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Spiritual Beginnings

Category Articles
Date June 9, 2006

By Mrs. Mercy Sturgess of Barton-le-Clay recorded in 1983 at the age of 87.

The Lord help me, if His will, to write a few things for His honour. It has been on my mind for some time that I should write a little of my beginnings, as I hope, of a work of grace in my heart. As I have written of some of my later experience there must be a right beginning, which was very gentle, very small.

I can look back to when I was eight or nine years old. I felt there was a God, an elect people, a heaven and a hell. I had checks of conscience and could not do as I would or go where I would.

I lost my dear, godly mother when I was fifteen years old. Though she brought us children up very strictly, I loved her. The night before she died, she was telling us a few things of what the Lord had done for her. My eldest sister said to her, “You have been a good mother.” She answered, “No thanks to me.” O what a spirit she had, a right one. My heart went up to the Lord that I might have a double portion of that right spirit. I felt it a hard thing to lose a mother when so young and that I should never be able to say, I would not have one thing altered, as I had read of some. But I could, in after years, when I hope Christ was revealed to me as my God.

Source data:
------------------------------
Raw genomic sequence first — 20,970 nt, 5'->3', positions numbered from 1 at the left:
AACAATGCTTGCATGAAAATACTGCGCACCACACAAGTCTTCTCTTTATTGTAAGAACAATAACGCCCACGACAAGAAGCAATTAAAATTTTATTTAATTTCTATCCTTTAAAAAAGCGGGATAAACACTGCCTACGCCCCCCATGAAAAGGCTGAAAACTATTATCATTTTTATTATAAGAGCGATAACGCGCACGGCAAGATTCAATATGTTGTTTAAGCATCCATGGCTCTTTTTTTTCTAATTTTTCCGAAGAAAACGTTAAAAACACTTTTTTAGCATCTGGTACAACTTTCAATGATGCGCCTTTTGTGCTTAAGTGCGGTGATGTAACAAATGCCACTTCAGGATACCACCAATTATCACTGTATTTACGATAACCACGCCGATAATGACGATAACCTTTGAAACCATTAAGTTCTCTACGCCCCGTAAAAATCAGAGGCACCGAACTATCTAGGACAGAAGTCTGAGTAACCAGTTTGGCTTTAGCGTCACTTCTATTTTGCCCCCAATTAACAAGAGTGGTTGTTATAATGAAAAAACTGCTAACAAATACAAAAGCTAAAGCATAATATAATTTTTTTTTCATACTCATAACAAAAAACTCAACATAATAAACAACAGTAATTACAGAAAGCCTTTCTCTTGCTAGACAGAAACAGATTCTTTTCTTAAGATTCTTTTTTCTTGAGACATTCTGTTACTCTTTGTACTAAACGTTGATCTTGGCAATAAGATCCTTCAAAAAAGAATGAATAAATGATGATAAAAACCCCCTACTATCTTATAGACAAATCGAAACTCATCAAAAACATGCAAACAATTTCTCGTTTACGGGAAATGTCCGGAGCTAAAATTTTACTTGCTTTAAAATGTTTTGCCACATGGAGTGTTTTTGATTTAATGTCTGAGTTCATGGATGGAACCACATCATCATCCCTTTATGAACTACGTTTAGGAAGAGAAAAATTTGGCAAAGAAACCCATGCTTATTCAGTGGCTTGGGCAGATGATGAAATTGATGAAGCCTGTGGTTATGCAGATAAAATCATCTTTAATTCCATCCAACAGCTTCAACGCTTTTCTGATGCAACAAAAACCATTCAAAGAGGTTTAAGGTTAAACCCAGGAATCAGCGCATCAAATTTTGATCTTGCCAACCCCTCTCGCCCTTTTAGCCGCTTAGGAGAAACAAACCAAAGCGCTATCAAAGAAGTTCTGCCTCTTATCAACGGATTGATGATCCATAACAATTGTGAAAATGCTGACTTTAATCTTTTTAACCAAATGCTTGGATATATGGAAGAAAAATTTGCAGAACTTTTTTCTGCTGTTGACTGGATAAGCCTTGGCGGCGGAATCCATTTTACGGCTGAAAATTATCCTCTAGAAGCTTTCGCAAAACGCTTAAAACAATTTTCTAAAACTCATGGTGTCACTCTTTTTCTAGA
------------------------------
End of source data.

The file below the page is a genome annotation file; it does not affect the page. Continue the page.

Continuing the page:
Well, I went on with many fears that I was wrong; did it begin right? If I had gone out into the world and been brought back it would have been more clear. When young I used to like to read the Little Gleaner. I read, I think it was there, about the servant girl. The minister told her to pray, “Show me myself,” and, “Show me Thyself,” which I felt I did. Later on I lost a sister; she died in hospital. She was very distressed and said she was a lost sinner. But the Lord appeared and she wanted to say goodbye to us all. As I was coming away from hospital, I walked with her mother-in-law. She said to me, “You must feel lost before you are found.” I felt I had not felt that, but afterwards I did. How the Word of God condemned me wherever I looked: “The soul that sinneth, it shall die”! Broken all the ten commandments, a destitute sinner, leprous all over; much more could be said. I felt the Lord put His hand again the second time to the work. Before it was only men as trees walking (Mark 8. 24). I felt I had no hope until Jesus revealed Himself as my only hope. I was a little helped to come to Him and confess myself as a hell-deserving sinner. He was the only way, and I was then helped to believe in Him in a little measure by hearing preaching from John: “Herein is love,” etc. Then in Romans 6. 14: “Sin shall not have dominion over you,” etc. Then Isaiah 27. 13: “They shall come which were ready to perish.” I then felt a good hope; Christ was precious. How I loved Him! He was mine. How good were Isaiah 40. 1, 2 and also Romans 8: “There is therefore now no condemnation to them,” etc., and “no separation.” My burden was gone.